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Racine County's eastern edge is home to the MRK Trail, a rail-with-trail that extends north from the City of Racine to the Village of Caledonia. Because Racine County standardized its signs several years ago, you won't see specific rail-trail names on display: look for Racine County Bicycle Trail signs instead.
The trail, named for the Milwaukee-Racine-Kenosha rapid transit line that once traveled the route, has an industrial feel to it: an active Union Pacific rail line shares the corridor, and power lines drape the trail. You will notice a very gradual incline as you travel north, which is good news for the swift trip back to the southern end of the trail.
The Root River Pathway, a combination of on- and off-road trail weaving throughout Racine, connects to the MRK Trail at Layard Avenue. The southern end of the WE Energies Trail is also a short distance from the MRK Trail’s northern trailhead. Use 6 Mile Road, Douglas Avenue/State Route 32 and then 7 Mile Road to reach the trail; take it north to access Milwaukee County.
Parking for the MRK Trail is available at the trailhead on 3 Mile Road.
Crushed gravel. Rural/urban scenery. Best part is the southern terminus is just a few blocks from the Racine Zoo and Lake Michigan beach!
This is a good biking trail it's crushed stone and it's long and straight and it brings you all the way to Cliffside Park where the trail ends. You can ride in Cliffside Park, but it's a small trail it's mainly a good resting stop to relax and enjoy the park which is very nice, but hikers use the park trails the most and some of the trail is cut grass so I would recommend you stick with the MRK Trail for your biking needs.
It's a nice biking trail, it's safe and good to ride back and fourth on for some training/exercise, but there isn't much scenery. The left of the trail is powerlines and railroad tracks and on the right is neighborhoods and fast food joints which do make good rest stops for some. So there is no good sights to see on this trail at all so if you want to see great sceneries then this trail isn't for you or you can just ignore all that and just ride.
If you make it all the way down you can go left up the road and then take a right at the traffic lights and from there you pass a historical marker which is a good rest stop and if you keep going once you enter Oak Creek there is a new crushed stone trail you can ride on which is great cause you don't have to ride on the road as much. Some areas of the crushed stone can be tough to ride on, but if you ride fast enough you won't even notice and there are a few small hills. It's a not a long trail, but it's pretty decent a nice little ride and it has narrow bridges 1 or 2 if I remember correctly and once you get to the end your back on the road, but it's not far until you make the turn to head towards South Milwauke and the nice bike trails they have like the Oak Leaf trail for example. They go through trees and parks a very nice enjoyable ride, but alot of hills to challenge you once you get that far so be prepared, but still very nice and great scenery and plenty of shade to rest at. The trails go on for a while through other cites in the Milwauke area making it a good ride indeed.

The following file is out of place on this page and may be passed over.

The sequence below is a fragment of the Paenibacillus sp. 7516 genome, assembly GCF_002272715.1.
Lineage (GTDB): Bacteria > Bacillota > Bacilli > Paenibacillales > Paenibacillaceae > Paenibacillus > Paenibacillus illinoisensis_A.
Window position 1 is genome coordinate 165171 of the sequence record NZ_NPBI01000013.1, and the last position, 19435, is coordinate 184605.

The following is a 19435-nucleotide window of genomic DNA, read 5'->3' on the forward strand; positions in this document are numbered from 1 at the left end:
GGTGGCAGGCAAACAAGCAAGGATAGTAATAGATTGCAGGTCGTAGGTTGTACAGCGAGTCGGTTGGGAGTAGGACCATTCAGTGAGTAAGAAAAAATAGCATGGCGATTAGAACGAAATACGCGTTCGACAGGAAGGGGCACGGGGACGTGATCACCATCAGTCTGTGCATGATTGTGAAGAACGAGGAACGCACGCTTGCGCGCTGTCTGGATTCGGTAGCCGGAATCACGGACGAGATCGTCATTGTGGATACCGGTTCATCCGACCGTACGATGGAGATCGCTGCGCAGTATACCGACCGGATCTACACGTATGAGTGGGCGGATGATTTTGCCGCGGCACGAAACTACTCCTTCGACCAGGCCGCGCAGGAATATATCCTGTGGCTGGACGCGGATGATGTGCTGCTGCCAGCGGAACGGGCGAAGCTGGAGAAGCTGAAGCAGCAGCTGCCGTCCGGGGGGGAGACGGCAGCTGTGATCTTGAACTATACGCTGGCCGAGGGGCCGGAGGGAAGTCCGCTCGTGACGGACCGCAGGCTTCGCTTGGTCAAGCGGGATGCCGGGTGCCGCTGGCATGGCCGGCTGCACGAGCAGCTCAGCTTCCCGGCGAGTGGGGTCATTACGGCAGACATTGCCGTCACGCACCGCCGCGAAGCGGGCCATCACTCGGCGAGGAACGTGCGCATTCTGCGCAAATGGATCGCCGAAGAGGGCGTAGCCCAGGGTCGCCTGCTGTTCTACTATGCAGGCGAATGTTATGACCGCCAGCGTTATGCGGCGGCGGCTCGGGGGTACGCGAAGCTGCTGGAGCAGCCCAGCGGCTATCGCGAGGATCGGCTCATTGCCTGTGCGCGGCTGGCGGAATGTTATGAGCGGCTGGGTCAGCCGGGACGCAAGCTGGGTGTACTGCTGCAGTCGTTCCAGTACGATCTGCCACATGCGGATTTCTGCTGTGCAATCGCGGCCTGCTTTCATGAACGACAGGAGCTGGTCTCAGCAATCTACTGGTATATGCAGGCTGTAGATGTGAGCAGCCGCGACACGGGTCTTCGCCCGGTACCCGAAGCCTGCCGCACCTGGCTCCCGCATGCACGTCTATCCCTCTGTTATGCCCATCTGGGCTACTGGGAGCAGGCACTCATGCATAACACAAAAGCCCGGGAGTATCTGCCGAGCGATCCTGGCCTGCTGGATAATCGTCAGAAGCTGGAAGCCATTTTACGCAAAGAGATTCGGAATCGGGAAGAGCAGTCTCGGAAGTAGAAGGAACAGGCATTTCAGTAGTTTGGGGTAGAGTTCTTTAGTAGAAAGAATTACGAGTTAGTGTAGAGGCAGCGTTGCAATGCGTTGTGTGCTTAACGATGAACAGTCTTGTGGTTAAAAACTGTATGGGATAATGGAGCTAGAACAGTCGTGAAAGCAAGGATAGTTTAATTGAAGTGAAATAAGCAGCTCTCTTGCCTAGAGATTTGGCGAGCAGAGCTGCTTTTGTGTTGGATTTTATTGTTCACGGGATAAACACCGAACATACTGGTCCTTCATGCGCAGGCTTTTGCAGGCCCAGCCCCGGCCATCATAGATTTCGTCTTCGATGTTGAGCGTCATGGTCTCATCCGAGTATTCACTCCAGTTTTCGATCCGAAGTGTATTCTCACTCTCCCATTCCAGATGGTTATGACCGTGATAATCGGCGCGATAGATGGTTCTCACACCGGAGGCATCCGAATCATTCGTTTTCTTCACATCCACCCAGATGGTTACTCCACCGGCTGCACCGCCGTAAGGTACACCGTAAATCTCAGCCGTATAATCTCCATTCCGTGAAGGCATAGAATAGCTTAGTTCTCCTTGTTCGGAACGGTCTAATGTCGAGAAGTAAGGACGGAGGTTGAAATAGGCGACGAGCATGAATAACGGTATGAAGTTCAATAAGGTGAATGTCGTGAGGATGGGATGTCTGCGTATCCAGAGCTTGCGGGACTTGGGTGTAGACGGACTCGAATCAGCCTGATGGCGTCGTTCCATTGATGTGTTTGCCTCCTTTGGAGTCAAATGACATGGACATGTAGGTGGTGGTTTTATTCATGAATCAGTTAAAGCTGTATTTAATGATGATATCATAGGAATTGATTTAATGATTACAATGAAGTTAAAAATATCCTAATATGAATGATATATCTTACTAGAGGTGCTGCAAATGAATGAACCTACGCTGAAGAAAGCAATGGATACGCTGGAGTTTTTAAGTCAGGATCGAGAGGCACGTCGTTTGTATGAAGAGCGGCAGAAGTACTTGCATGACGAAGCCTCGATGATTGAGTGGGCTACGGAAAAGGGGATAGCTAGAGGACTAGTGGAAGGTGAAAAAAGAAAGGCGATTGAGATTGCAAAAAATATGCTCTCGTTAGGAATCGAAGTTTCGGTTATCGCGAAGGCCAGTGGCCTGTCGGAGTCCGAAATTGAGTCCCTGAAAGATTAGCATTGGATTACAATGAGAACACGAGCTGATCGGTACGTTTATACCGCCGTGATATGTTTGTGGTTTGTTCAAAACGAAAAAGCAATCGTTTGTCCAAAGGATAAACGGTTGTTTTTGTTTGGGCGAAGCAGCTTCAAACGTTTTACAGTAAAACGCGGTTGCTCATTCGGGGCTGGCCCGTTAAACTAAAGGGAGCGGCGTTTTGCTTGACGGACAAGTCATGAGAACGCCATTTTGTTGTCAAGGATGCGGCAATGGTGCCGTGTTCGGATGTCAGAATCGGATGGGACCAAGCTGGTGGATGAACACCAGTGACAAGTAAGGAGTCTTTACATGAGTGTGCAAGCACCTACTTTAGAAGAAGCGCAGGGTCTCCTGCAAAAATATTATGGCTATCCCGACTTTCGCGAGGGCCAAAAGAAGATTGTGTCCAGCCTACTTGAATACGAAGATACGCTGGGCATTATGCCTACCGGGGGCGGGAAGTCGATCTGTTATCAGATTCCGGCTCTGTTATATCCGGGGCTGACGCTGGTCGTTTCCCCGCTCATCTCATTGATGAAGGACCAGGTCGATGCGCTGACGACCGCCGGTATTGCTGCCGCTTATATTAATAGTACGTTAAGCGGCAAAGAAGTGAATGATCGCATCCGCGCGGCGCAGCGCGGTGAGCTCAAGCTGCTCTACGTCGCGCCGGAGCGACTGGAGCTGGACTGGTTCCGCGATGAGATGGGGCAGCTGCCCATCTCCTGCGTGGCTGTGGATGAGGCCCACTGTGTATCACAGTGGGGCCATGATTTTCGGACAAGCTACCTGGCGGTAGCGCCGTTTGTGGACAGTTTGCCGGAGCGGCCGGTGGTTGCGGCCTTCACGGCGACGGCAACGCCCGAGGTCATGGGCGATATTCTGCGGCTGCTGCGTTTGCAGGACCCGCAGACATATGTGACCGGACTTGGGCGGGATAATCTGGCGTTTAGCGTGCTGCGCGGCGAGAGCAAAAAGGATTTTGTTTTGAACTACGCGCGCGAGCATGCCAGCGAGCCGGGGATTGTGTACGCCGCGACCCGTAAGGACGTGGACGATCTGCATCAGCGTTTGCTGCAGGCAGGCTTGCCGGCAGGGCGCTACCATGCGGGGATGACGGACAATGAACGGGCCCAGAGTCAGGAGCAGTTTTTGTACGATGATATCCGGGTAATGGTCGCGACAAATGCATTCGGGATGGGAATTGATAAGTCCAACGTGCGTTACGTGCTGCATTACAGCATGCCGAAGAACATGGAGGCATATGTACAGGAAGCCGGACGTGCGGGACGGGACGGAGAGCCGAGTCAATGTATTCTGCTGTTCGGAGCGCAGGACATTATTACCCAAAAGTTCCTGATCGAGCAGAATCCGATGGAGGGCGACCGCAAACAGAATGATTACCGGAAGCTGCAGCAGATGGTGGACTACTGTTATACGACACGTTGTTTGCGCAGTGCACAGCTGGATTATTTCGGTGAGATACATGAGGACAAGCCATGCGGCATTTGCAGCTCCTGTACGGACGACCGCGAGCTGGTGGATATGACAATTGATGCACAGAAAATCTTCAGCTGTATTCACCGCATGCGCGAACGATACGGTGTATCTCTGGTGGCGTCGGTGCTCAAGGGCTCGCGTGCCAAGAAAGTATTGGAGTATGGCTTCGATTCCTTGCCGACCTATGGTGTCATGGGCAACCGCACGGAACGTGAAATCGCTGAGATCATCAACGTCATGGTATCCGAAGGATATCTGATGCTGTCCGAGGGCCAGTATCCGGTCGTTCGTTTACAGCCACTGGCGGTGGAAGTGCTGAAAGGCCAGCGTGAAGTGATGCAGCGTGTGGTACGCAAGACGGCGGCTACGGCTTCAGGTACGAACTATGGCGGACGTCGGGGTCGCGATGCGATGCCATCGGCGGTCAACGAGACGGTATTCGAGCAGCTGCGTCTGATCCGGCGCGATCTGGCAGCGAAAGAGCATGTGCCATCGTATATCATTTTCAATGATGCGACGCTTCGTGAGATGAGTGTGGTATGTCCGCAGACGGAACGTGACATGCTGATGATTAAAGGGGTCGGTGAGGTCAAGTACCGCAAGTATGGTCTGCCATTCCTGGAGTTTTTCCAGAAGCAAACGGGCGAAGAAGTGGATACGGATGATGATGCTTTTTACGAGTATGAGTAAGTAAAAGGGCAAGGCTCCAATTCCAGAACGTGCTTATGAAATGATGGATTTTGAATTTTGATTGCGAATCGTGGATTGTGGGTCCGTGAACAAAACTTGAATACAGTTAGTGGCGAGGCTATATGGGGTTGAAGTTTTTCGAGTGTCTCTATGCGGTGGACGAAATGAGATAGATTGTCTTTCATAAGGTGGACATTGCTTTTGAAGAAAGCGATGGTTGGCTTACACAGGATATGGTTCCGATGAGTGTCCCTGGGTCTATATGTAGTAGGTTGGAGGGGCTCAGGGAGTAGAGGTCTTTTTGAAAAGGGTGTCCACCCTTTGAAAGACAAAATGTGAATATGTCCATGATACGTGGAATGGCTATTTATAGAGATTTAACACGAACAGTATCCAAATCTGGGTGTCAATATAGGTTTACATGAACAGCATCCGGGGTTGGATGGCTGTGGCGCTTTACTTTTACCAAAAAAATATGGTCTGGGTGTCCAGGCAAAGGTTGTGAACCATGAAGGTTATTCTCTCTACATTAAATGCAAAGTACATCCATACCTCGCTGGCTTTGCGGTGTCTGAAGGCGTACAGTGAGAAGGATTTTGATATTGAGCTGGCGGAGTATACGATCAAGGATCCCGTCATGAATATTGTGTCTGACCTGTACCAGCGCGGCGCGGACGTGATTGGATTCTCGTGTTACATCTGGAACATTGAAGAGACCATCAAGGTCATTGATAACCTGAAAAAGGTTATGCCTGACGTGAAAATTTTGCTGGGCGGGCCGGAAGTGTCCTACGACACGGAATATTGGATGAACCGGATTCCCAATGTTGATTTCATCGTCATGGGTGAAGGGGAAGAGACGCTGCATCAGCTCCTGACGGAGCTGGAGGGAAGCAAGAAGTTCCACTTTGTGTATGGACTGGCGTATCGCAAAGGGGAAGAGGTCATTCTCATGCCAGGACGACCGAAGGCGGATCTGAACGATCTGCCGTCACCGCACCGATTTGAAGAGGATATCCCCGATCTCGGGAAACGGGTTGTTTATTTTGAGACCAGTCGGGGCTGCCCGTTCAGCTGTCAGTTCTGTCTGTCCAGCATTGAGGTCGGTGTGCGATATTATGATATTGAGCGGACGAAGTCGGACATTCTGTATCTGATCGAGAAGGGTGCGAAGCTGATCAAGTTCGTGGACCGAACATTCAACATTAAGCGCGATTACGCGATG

The Root River and Lake Michigan trails can both take you the MRK Trail entrance. As I stated it's a good trail for biking, but as for the scenery there is NONE and there seems to be alot of walkers and dog walkers on this trail. There's bikers and joggers to, but alot of walking happens on this trail, but the people that use the trail are friendly.
So it's a good trail for biking, walking, jogging. So good exercise.
It's not good for scenery as there is nothing to view or see except maybe some hawks flying around.
Happy safe riding everyone!
" While the description suggests ""urban and rural setting"", my impression of this trail has always been mostly ""YEEECHHHHH"". High tension powerlines and existing railroad lines parallel virtually the entire length of this trail, making it's scenic value (IMO) virtually nil.
The trail mostly serves as a way to get FROM Racine's north side TO Cliffside Park, without having to travel busy streets.
Cliffside park has camping, and a small but enjoyable informal (dirt) trail system which can also be hiked or biked."
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The WE Energies Trail, so named because it uses a Wisconsin Energy Corporation utility corridor for much of its route, links Racine and Oak Creek in...
The 13.5-mile Lake Michigan Pathway keeps you in close touch with the sixth-largest freshwater lake in the world as it links rail-trails north and...
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